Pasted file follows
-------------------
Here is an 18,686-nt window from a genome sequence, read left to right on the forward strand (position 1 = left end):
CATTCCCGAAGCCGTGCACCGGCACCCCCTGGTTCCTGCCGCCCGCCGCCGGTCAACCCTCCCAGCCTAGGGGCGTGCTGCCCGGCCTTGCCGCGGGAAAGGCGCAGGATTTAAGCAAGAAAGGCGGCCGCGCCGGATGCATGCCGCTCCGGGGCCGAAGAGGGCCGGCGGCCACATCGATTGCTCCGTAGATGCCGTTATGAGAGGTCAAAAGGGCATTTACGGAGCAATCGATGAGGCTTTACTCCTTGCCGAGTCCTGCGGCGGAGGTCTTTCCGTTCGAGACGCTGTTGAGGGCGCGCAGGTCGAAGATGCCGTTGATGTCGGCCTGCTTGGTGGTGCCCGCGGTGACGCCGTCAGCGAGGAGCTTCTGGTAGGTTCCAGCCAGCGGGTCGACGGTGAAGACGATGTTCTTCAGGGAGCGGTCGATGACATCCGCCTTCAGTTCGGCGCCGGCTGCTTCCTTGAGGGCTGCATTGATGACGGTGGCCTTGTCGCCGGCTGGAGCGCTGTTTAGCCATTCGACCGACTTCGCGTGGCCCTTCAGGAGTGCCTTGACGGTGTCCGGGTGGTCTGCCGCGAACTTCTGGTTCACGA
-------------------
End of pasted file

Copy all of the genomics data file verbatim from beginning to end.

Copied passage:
Here is an 18,686-nt window from a genome sequence, read left to right on the forward strand (position 1 = left end):
CATTCCCGAAGCCGTGCACCGGCACCCCCTGGTTCCTGCCGCCCGCCGCCGGTCAACCCTCCCAGCCTAGGGGCGTGCTGCCCGGCCTTGCCGCGGGAAAGGCGCAGGATTTAAGCAAGAAAGGCGGCCGCGCCGGATGCATGCCGCTCCGGGGCCGAAGAGGGCCGGCGGCCACATCGATTGCTCCGTAGATGCCGTTATGAGAGGTCAAAAGGGCATTTACGGAGCAATCGATGAGGCTTTACTCCTTGCCGAGTCCTGCGGCGGAGGTCTTTCCGTTCGAGACGCTGTTGAGGGCGCGCAGGTCGAAGATGCCGTTGATGTCGGCCTGCTTGGTGGTGCCCGCGGTGACGCCGTCAGCGAGGAGCTTCTGGTAGGTTCCAGCCAGCGGGTCGACGGTGAAGACGATGTTCTTCAGGGAGCGGTCGATGACATCCGCCTTCAGTTCGGCGCCGGCTGCTTCCTTGAGGGCTGCATTGATGACGGTGGCCTTGTCGCCGGCTGGAGCGCTGTTTAGCCATTCGACCGACTTCGCGTGGCCCTTCAGGAGTGCCTTGACGGTGTCCGGGTGGTCTGCCGCGAACTTCTGGTTCACGA